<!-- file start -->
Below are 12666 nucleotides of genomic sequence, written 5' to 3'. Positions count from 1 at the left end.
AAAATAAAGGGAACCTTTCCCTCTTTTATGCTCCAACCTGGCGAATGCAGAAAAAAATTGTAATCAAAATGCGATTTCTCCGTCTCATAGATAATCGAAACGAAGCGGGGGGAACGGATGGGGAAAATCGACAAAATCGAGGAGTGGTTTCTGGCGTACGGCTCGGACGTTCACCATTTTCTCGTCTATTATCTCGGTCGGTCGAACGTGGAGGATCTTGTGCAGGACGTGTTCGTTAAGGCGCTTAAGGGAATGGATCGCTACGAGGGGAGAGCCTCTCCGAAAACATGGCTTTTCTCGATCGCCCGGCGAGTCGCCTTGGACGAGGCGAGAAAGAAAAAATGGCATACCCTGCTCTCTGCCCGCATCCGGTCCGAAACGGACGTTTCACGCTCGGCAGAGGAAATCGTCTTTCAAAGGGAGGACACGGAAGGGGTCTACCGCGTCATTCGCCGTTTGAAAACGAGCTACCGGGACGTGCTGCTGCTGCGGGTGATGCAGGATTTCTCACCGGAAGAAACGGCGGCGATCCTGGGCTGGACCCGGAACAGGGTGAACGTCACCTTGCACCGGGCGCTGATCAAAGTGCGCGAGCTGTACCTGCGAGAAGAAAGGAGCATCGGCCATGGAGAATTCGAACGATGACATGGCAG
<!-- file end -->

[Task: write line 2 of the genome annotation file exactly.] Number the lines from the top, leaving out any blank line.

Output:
AAAATAAAGGGAACCTTTCCCTCTTTTATGCTCCAACCTGGCGAATGCAGAAAAAAATTGTAATCAAAATGCGATTTCTCCGTCTCATAGATAATCGAAACGAAGCGGGGGGAACGGATGGGGAAAATCGACAAAATCGAGGAGTGGTTTCTGGCGTACGGCTCGGACGTTCACCATTTTCTCGTCTATTATCTCGGTCGGTCGAACGTGGAGGATCTTGTGCAGGACGTGTTCGTTAAGGCGCTTAAGGGAATGGATCGCTACGAGGGGAGAGCCTCTCCGAAAACATGGCTTTTCTCGATCGCCCGGCGAGTCGCCTTGGACGAGGCGAGAAAGAAAAAATGGCATACCCTGCTCTCTGCCCGCATCCGGTCCGAAACGGACGTTTCACGCTCGGCAGAGGAAATCGTCTTTCAAAGGGAGGACACGGAAGGGGTCTACCGCGTCATTCGCCGTTTGAAAACGAGCTACCGGGACGTGCTGCTGCTGCGGGTGATGCAGGATTTCTCACCGGAAGAAACGGCGGCGATCCTGGGCTGGACCCGGAACAGGGTGAACGTCACCTTGCACCGGGCGCTGATCAAAGTGCGCGAGCTGTACCTGCGAGAAGAAAGGAGCATCGGCCATGGAGAATTCGAACGATGACATGGCAG